Small businesses form the backbone of the U.S. economy. Companies with 20 or fewer employees make up almost 90% of all U.S. firms, and while they may not bring in the type of revenue large corporations do, they certainly hold up their local economies in significant ways. Besides, even the biggest corporations started out as a small business.
So why is lending to small businesses so anemic? There has been a steady decrease in loans to small businesses over the past decade or so, undermining the great influence small businesses can have on their communities. With political battles and economic forces sending many small businesses into a tailspin, we must remember why funding these ventures is so important to protecting our future.
At Currency we see fueling small and medium businesses as our principal mission. Not only do we view supporting these organizations as good business, we also see it as critical to the health of the overall economy. Here are a few reasons lending to small businesses is so important to us:
Most Americans attribute job creation to small businesses; in fact, 57% of them feel that small businesses create more jobs than large corporations and the government. And they aren’t wrong – the data indicate that small businesses spur job growth nationwide.
Small businesses spur economic growth by keeping the populace employed and contributing to society. Small businesses added 64% of the new jobs created between 1993 and 2011, and more than 50% of the U.S. working population works in a small business.
In essence, we can thank small businesses for stimulating the economy and keeping people employed – a clear reason to invest in them if we want to invest in the country’s continued prosperity.
In certain communities, small businesses provide a huge amount of support and revenue.68% of a small business’s earnings return to the local economy, which means customers spending money on those businesses’ goods and services are essentially investing in their own communities. Successful local businesses also pay higher local taxes on their revenues, streaming money directly into local entities like fire departments, roads and schools. Basically, small businesses provide a significant economic and infrastructural foundation for the areas in which they reside.
Further, communities with many small businesses are proven to be healthier beyond financial wellness. A national study showed that towns with greater numbers of small companies have lower death, obesity and diabetes rates than those with many large businesses. The large businesses don’t lose out, either – they often depend on their smaller counterparts for outsourcing different business tasks.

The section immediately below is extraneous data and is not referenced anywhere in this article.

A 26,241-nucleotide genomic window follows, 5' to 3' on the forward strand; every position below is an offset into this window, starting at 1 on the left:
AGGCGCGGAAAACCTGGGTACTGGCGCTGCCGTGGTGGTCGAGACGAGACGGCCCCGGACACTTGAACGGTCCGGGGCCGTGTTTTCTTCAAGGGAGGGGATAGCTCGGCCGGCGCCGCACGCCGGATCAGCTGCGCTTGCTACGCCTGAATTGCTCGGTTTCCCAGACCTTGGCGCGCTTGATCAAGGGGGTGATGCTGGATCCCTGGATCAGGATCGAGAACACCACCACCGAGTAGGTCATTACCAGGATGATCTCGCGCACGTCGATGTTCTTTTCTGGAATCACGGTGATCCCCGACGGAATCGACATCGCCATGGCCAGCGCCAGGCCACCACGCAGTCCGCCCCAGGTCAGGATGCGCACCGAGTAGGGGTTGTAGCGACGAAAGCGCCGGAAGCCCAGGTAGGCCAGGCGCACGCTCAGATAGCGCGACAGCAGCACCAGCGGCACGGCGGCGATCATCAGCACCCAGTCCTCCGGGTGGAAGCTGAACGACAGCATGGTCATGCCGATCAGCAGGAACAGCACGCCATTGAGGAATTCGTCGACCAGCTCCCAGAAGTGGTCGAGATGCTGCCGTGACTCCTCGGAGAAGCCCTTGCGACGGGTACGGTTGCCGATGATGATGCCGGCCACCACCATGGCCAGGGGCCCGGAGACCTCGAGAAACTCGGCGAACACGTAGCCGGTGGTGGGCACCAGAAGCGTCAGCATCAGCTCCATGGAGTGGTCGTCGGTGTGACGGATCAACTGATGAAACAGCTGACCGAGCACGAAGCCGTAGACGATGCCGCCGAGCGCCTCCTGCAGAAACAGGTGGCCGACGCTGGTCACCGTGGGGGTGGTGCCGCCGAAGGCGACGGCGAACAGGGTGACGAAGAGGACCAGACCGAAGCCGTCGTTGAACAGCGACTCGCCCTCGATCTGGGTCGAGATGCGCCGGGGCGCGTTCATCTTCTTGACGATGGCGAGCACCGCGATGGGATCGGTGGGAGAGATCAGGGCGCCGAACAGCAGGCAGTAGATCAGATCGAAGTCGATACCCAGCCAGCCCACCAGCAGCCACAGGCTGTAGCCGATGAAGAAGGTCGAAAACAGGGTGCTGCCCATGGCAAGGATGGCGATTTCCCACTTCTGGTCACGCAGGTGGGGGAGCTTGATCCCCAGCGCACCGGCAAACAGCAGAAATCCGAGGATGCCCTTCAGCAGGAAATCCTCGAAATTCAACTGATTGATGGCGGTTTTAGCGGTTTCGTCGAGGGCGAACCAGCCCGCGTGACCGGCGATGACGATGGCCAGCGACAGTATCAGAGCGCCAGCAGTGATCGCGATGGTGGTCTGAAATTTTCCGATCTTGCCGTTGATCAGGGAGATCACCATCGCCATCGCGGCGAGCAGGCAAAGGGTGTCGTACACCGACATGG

Without the influence and support of small businesses, many local communities would be much worse off than they are.
“Grit” is not a word we usually hear applied to a company. However, small businesses embody that characteristic due to their resilience during tough times.
Despite our difficult economic environment, small-business profitability and employment are still increasing. This is largely due to connections with international entities that stabilize sales, as well as more effective competition with larger corporations because small businesses meet the niche needs of their customer base. This resilience makes for safer investments, as you don’t need to worry as much about steep revenue declines.
Quick adaptability and response are another reason why small businesses can be a safe investment. Since these companies are often customer oriented, they gain loyalty among their customer base, which benefits them in leaner times. They also just have less to lose than larger corporations, making it easier for them to act on quick decisions in response to a crisis.
In the tumultuous world we live in, it’s a good idea to invest in something a little more stable.
Some of the world’s greatest innovators started out in small business. Innovation often involves an element of risk that larger companies might hesitate to take. After all, why take a risk when your company is large, established and doing well in its industry? But small businesses don’t always have the luxury of playing it safe.
Naturally, this promotes innovation. Small businesses that are fighting to survive are going to hire innovators and take a chance that their ideas will become the next greatest product or an improvement on existing products. This can be demonstrated by the fact that small businesses produce more than 16 times more patents per capita than larger companies.
The desire to produce the next great thing, coupled with the lack of red tape and bureaucracy that often hamper large corporations, makes small businesses a breeding ground for novelty and innovation. Even if these small businesses don’t achieve the next great thing, chances are they’re going to come up with many smaller, but still transformative, products along the way. Funding this innovation can help push us to useful developments.
Despite the importance of large corporations to the American economy, the truth is that small businesses still reign supreme in terms of stimulating employment and supporting local communities. It would be a mistake to miss the opportunity to fund their continued success.
In conclusion, Currency believes in small and medium businesses. We understand why supporting you is so important and we’ve built our entire business model so that we can help an ever-increasing number of business owners with the financing they need to grow and prosper. We believe in you and have developed technology that helps us get you the funds you need faster than anyone else. If you have any questions regarding small business financing, don’t hesitate to reach out to us at Currency. We’re always available for a call at 877-358-4595, and would love to answer your questions about growing your business.